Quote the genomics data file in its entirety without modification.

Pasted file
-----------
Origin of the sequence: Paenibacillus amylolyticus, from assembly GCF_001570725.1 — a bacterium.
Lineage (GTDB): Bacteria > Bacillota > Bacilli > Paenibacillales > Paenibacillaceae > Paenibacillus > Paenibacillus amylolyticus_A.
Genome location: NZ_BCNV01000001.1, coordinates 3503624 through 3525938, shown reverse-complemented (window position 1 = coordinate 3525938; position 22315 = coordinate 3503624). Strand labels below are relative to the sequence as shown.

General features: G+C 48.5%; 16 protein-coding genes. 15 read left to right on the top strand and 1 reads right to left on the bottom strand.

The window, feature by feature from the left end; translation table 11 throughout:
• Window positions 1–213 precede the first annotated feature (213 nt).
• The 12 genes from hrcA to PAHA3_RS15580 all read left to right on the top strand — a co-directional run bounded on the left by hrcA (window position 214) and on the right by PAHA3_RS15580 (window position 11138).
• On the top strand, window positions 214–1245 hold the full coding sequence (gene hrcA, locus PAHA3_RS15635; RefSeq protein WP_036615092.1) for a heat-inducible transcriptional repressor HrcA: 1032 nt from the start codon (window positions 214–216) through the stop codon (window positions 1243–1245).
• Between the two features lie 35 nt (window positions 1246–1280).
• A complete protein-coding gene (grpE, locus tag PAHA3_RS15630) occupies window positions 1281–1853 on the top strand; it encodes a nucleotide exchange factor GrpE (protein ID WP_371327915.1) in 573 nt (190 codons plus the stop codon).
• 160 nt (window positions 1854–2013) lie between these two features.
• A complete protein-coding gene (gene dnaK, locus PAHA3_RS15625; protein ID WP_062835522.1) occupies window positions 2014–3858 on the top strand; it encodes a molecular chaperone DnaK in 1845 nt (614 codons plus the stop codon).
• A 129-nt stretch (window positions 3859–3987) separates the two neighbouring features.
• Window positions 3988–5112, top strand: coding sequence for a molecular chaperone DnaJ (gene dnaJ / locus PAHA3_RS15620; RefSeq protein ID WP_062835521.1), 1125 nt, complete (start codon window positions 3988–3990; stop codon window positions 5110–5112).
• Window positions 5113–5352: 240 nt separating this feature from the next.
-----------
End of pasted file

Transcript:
Origin of the sequence: Paenibacillus amylolyticus, from assembly GCF_001570725.1 — a bacterium.
Lineage (GTDB): Bacteria > Bacillota > Bacilli > Paenibacillales > Paenibacillaceae > Paenibacillus > Paenibacillus amylolyticus_A.
Genome location: NZ_BCNV01000001.1, coordinates 3503624 through 3525938, shown reverse-complemented (window position 1 = coordinate 3525938; position 22315 = coordinate 3503624). Strand labels below are relative to the sequence as shown.

General features: G+C 48.5%; 16 protein-coding genes. 15 read left to right on the top strand and 1 reads right to left on the bottom strand.

The window, feature by feature from the left end; translation table 11 throughout:
• Window positions 1–213 precede the first annotated feature (213 nt).
• The 12 genes from hrcA to PAHA3_RS15580 all read left to right on the top strand — a co-directional run bounded on the left by hrcA (window position 214) and on the right by PAHA3_RS15580 (window position 11138).
• On the top strand, window positions 214–1245 hold the full coding sequence (gene hrcA, locus PAHA3_RS15635; RefSeq protein WP_036615092.1) for a heat-inducible transcriptional repressor HrcA: 1032 nt from the start codon (window positions 214–216) through the stop codon (window positions 1243–1245).
• Between the two features lie 35 nt (window positions 1246–1280).
• A complete protein-coding gene (grpE, locus tag PAHA3_RS15630) occupies window positions 1281–1853 on the top strand; it encodes a nucleotide exchange factor GrpE (protein ID WP_371327915.1) in 573 nt (190 codons plus the stop codon).
• 160 nt (window positions 1854–2013) lie between these two features.
• A complete protein-coding gene (gene dnaK, locus PAHA3_RS15625; protein ID WP_062835522.1) occupies window positions 2014–3858 on the top strand; it encodes a molecular chaperone DnaK in 1845 nt (614 codons plus the stop codon).
• A 129-nt stretch (window positions 3859–3987) separates the two neighbouring features.
• Window positions 3988–5112, top strand: coding sequence for a molecular chaperone DnaJ (gene dnaJ / locus PAHA3_RS15620; RefSeq protein ID WP_062835521.1), 1125 nt, complete (start codon window positions 3988–3990; stop codon window positions 5110–5112).
• Window positions 5113–5352: 240 nt separating this feature from the next.